When I told an old friend about my sexuality, she seemed very startled because she doesn’t remember me ever coming out. That day I had figured how it had become something the Queer community has to adhere to before owning their identity. There has evolved a culture that shames Queer people for being weak and ashamed if they do not want to come out yet. Many people seem to forget that coming out is not a one-time process. One often has to come out repeatedly- school, college, family, work, it never ends.
People fail to acknowledge their privilege when they expect everyone to be bold enough to announce to a not-so-safe world that they are Queer. Many Queer people live with their families who are homophobic or conservative. They might be living in fear of losing their accommodation or their source of finance. Some people live in fear of getting bullied by friends or peers. Some experience discrimination in their workplaces. Sometimes coming out is not an easy choice, and bigger things might be at stake. One can derive liberation and a sense of empowerment only when they have a supportive environment. The closet would be a safer shelter otherwise.
On the one hand, coming out may challenge heteronormativity, while on the other, it might feed the same evil. By announcing your sexuality and celebrating the same, you might be giving more power to the argument that you are different from others. This can lead to discrimination. Many people believe that sharing who they want to take to bed should not have to be thrown light on separately. No denying that equal treatment of all is far in the future, but the journey has to begin now. While screaming that “it’s 2021, and people no longer need to come out” might be stretching on optimism, we can not ignore the trouble one can land in by coming out.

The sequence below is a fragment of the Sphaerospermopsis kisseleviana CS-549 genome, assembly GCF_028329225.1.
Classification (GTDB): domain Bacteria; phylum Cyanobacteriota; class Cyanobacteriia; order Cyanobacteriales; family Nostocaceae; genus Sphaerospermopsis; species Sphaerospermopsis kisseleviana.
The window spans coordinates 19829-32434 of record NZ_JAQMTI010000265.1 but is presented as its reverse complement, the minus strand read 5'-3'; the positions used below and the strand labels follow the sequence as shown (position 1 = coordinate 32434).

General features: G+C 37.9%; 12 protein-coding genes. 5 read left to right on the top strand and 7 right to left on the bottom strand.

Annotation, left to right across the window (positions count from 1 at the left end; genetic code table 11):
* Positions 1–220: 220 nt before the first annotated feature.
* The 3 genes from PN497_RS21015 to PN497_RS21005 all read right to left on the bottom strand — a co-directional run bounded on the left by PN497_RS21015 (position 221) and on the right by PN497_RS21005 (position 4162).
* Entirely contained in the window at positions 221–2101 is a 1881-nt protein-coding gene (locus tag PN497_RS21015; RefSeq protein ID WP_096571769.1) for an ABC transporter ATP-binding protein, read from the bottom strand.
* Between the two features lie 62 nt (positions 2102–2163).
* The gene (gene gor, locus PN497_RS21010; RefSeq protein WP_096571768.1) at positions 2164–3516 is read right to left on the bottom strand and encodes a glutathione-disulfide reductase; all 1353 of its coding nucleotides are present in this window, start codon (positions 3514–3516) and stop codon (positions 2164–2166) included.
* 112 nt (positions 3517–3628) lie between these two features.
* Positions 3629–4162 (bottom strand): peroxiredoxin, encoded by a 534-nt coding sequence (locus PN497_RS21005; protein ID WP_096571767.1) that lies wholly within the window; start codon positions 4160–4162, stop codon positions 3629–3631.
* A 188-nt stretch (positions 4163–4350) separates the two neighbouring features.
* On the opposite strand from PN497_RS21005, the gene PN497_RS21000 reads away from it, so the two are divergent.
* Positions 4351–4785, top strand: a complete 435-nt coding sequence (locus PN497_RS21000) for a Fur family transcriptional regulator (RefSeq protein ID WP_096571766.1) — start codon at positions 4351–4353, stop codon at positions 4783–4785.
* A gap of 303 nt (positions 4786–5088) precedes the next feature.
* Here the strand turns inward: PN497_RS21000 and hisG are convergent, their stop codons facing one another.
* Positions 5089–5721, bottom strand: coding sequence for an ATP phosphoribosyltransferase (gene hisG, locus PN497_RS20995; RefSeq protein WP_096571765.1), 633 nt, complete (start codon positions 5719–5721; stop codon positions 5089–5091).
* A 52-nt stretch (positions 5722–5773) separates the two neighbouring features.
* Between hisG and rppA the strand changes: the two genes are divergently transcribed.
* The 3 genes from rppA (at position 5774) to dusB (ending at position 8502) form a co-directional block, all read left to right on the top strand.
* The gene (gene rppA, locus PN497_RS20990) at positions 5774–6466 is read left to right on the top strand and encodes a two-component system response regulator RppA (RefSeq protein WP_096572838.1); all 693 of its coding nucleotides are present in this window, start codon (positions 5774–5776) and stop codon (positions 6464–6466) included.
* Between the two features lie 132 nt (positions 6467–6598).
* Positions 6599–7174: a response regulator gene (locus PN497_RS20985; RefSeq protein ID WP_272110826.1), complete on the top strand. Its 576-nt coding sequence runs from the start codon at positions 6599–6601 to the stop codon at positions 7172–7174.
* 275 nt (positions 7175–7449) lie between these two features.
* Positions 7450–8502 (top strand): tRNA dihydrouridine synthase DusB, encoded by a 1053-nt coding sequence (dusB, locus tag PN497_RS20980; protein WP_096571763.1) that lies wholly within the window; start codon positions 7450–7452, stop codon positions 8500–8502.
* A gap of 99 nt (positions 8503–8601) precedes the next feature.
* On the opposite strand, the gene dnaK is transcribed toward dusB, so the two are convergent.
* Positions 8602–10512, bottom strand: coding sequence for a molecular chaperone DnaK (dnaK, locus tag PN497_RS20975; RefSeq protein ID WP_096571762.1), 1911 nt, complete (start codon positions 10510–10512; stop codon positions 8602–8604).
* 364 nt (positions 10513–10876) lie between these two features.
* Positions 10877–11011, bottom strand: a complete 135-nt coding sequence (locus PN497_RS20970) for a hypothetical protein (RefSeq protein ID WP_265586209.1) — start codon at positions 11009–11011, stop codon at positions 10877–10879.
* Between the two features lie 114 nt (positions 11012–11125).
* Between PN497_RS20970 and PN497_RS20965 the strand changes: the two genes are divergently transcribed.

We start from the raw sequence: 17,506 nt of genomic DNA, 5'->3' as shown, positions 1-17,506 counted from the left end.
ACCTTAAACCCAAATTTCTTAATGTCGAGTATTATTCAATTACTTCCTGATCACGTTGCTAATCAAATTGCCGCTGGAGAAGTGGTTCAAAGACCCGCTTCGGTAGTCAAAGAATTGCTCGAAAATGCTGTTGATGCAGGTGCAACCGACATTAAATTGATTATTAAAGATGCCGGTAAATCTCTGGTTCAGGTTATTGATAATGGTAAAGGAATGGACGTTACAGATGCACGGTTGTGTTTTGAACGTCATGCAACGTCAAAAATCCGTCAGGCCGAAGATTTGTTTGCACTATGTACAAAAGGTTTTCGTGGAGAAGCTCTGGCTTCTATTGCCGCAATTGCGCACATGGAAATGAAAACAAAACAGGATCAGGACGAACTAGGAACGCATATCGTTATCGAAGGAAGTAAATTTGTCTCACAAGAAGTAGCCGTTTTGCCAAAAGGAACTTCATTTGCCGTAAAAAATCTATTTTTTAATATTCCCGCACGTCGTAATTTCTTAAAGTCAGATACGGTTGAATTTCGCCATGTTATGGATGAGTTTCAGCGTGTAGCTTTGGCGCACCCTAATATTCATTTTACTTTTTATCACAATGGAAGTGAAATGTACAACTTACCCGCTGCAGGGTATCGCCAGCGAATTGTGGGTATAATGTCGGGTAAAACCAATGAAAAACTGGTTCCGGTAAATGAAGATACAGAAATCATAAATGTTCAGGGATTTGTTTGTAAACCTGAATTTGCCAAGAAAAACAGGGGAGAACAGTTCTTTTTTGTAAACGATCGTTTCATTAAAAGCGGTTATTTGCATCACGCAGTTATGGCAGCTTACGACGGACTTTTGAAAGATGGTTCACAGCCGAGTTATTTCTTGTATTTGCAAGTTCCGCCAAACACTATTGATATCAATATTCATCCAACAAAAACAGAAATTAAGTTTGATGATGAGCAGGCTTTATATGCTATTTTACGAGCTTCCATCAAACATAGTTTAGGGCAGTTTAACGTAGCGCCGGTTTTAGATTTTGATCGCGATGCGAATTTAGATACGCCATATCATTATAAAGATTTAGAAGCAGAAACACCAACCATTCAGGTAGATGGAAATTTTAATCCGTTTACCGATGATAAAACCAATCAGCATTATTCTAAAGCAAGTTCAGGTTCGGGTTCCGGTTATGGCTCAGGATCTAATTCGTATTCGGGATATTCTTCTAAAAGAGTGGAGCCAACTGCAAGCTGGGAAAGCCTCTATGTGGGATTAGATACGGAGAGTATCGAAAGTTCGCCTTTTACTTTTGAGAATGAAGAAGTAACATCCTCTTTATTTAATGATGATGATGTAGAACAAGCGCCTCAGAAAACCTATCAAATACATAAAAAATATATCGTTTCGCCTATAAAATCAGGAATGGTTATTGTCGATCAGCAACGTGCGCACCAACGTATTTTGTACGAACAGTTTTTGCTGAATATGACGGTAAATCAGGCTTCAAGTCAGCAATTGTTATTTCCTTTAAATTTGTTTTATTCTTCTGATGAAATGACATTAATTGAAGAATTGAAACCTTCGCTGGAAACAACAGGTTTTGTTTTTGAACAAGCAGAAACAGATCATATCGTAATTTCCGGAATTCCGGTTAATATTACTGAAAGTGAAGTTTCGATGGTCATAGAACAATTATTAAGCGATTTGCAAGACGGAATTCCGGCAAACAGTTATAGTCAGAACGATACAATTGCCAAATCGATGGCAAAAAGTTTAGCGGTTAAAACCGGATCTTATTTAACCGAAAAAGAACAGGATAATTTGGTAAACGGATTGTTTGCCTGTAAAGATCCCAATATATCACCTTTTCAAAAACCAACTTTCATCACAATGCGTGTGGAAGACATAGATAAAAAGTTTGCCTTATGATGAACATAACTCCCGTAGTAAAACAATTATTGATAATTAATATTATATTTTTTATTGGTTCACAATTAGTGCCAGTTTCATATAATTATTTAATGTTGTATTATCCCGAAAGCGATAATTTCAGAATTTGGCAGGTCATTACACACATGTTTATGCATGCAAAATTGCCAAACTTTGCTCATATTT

Many people argue that “coming out of the closet” is a reductionist way of describing the experience. At present, more people are deprived of the chance of experimenting with their sexuality rather than having to hide in the closet. People owning up to their identity should understand the importance of being able to explore themselves.
It is Pride Month, the time for Queer people to be celebrating themselves. It is important to remember; some people feel empowered by coming out. But some find strength in acknowledging themselves without having to seek acceptance from others. Both are alright, and no one should feel ashamed for choosing their kind of liberation. Do not judge anyone who might be having trouble being honest about themselves. Instead, support them till they can come to terms with their identity. Everyone’s journey is different. As an ally, you can make someone feel less obligated to come out by conversing in gender-neutral language and avoiding intimate questions. Importantly, make sure to make one feel accepted if they do come out.
Coming out is a part of normalizing the spectrum, and no one is under any obligation to adhere to this route. But, whatever path you take, the end goal is to normalize it to the point, no one ever asks questions about anyone’s sexuality and gender.